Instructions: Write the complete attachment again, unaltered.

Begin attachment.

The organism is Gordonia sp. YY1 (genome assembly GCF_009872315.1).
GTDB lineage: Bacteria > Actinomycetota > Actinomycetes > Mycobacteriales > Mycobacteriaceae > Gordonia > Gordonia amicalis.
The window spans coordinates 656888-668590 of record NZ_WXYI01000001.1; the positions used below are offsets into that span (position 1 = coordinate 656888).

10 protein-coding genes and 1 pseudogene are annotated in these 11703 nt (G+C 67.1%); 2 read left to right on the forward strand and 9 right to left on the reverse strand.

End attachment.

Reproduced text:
The organism is Gordonia sp. YY1 (genome assembly GCF_009872315.1).
GTDB lineage: Bacteria > Actinomycetota > Actinomycetes > Mycobacteriales > Mycobacteriaceae > Gordonia > Gordonia amicalis.
The window spans coordinates 656888-668590 of record NZ_WXYI01000001.1; the positions used below are offsets into that span (position 1 = coordinate 656888).

10 protein-coding genes and 1 pseudogene are annotated in these 11703 nt (G+C 67.1%); 2 read left to right on the forward strand and 9 right to left on the reverse strand.